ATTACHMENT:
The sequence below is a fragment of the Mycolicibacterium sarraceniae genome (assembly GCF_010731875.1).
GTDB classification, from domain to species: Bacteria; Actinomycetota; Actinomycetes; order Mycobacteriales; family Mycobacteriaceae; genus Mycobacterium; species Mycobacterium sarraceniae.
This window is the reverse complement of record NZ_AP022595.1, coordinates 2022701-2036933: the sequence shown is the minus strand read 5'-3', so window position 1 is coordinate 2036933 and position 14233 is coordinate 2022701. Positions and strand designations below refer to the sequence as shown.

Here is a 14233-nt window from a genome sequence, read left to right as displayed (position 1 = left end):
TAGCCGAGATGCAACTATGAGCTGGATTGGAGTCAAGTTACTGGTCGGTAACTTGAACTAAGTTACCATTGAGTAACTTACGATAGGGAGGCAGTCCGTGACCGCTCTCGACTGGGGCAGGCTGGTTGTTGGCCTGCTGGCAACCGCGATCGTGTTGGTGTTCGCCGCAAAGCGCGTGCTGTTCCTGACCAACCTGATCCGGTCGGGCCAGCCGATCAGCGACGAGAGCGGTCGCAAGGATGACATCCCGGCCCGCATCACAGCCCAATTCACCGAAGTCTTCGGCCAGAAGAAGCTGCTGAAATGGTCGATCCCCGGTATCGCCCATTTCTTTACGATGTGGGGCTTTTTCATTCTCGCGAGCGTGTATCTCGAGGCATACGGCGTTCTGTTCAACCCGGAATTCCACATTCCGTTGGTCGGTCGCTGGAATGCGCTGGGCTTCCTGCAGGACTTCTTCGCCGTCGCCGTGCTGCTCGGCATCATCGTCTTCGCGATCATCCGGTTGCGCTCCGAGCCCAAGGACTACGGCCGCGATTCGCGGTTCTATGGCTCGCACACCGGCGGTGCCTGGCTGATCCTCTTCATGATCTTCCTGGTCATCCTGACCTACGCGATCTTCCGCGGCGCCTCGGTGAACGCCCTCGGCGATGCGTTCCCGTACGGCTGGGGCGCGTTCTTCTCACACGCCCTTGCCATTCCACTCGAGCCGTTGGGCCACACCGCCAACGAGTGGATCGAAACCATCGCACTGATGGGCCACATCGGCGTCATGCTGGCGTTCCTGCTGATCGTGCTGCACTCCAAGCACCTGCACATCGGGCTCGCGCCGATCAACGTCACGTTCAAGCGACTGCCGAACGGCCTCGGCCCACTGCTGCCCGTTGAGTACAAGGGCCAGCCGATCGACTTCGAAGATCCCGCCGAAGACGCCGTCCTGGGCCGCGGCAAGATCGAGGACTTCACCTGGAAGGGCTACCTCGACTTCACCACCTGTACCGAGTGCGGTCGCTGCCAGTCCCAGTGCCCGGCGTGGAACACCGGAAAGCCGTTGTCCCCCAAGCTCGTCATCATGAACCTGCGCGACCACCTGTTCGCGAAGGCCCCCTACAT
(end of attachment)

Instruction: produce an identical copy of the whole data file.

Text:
The sequence below is a fragment of the Mycolicibacterium sarraceniae genome (assembly GCF_010731875.1).
GTDB classification, from domain to species: Bacteria; Actinomycetota; Actinomycetes; order Mycobacteriales; family Mycobacteriaceae; genus Mycobacterium; species Mycobacterium sarraceniae.
This window is the reverse complement of record NZ_AP022595.1, coordinates 2022701-2036933: the sequence shown is the minus strand read 5'-3', so window position 1 is coordinate 2036933 and position 14233 is coordinate 2022701. Positions and strand designations below refer to the sequence as shown.

Here is a 14233-nt window from a genome sequence, read left to right as displayed (position 1 = left end):
TAGCCGAGATGCAACTATGAGCTGGATTGGAGTCAAGTTACTGGTCGGTAACTTGAACTAAGTTACCATTGAGTAACTTACGATAGGGAGGCAGTCCGTGACCGCTCTCGACTGGGGCAGGCTGGTTGTTGGCCTGCTGGCAACCGCGATCGTGTTGGTGTTCGCCGCAAAGCGCGTGCTGTTCCTGACCAACCTGATCCGGTCGGGCCAGCCGATCAGCGACGAGAGCGGTCGCAAGGATGACATCCCGGCCCGCATCACAGCCCAATTCACCGAAGTCTTCGGCCAGAAGAAGCTGCTGAAATGGTCGATCCCCGGTATCGCCCATTTCTTTACGATGTGGGGCTTTTTCATTCTCGCGAGCGTGTATCTCGAGGCATACGGCGTTCTGTTCAACCCGGAATTCCACATTCCGTTGGTCGGTCGCTGGAATGCGCTGGGCTTCCTGCAGGACTTCTTCGCCGTCGCCGTGCTGCTCGGCATCATCGTCTTCGCGATCATCCGGTTGCGCTCCGAGCCCAAGGACTACGGCCGCGATTCGCGGTTCTATGGCTCGCACACCGGCGGTGCCTGGCTGATCCTCTTCATGATCTTCCTGGTCATCCTGACCTACGCGATCTTCCGCGGCGCCTCGGTGAACGCCCTCGGCGATGCGTTCCCGTACGGCTGGGGCGCGTTCTTCTCACACGCCCTTGCCATTCCACTCGAGCCGTTGGGCCACACCGCCAACGAGTGGATCGAAACCATCGCACTGATGGGCCACATCGGCGTCATGCTGGCGTTCCTGCTGATCGTGCTGCACTCCAAGCACCTGCACATCGGGCTCGCGCCGATCAACGTCACGTTCAAGCGACTGCCGAACGGCCTCGGCCCACTGCTGCCCGTTGAGTACAAGGGCCAGCCGATCGACTTCGAAGATCCCGCCGAAGACGCCGTCCTGGGCCGCGGCAAGATCGAGGACTTCACCTGGAAGGGCTACCTCGACTTCACCACCTGTACCGAGTGCGGTCGCTGCCAGTCCCAGTGCCCGGCGTGGAACACCGGAAAGCCGTTGTCCCCCAAGCTCGTCATCATGAACCTGCGCGACCACCTGTTCGCGAAGGCCCCCTACAT